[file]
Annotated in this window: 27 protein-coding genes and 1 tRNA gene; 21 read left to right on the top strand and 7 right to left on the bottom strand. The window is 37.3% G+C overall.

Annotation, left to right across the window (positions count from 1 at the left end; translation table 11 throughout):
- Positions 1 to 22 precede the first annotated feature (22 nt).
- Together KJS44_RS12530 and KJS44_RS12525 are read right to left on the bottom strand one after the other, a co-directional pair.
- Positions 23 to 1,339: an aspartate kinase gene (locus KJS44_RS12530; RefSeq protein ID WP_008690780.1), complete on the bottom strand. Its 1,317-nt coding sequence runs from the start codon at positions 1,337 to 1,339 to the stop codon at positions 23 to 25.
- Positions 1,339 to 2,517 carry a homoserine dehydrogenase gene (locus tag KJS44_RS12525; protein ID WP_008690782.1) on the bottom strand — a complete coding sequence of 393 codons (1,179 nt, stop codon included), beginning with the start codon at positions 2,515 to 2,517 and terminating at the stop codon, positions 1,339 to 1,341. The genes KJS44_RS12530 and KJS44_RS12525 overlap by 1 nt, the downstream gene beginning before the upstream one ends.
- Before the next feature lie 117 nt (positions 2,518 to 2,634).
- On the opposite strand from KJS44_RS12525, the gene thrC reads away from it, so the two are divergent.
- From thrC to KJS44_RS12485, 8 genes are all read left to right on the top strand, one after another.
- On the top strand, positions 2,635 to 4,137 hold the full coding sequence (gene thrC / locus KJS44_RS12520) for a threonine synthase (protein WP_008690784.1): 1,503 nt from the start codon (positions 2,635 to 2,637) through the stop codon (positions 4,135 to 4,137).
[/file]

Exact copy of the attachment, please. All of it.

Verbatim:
Annotated in this window: 27 protein-coding genes and 1 tRNA gene; 21 read left to right on the top strand and 7 right to left on the bottom strand. The window is 37.3% G+C overall.

Annotation, left to right across the window (positions count from 1 at the left end; translation table 11 throughout):
- Positions 1 to 22 precede the first annotated feature (22 nt).
- Together KJS44_RS12530 and KJS44_RS12525 are read right to left on the bottom strand one after the other, a co-directional pair.
- Positions 23 to 1,339: an aspartate kinase gene (locus KJS44_RS12530; RefSeq protein ID WP_008690780.1), complete on the bottom strand. Its 1,317-nt coding sequence runs from the start codon at positions 1,337 to 1,339 to the stop codon at positions 23 to 25.
- Positions 1,339 to 2,517 carry a homoserine dehydrogenase gene (locus tag KJS44_RS12525; protein ID WP_008690782.1) on the bottom strand — a complete coding sequence of 393 codons (1,179 nt, stop codon included), beginning with the start codon at positions 2,515 to 2,517 and terminating at the stop codon, positions 1,339 to 1,341. The genes KJS44_RS12530 and KJS44_RS12525 overlap by 1 nt, the downstream gene beginning before the upstream one ends.
- Before the next feature lie 117 nt (positions 2,518 to 2,634).
- On the opposite strand from KJS44_RS12525, the gene thrC reads away from it, so the two are divergent.
- From thrC to KJS44_RS12485, 8 genes are all read left to right on the top strand, one after another.
- On the top strand, positions 2,635 to 4,137 hold the full coding sequence (gene thrC / locus KJS44_RS12520) for a threonine synthase (protein WP_008690784.1): 1,503 nt from the start codon (positions 2,635 to 2,637) through the stop codon (positions 4,135 to 4,137).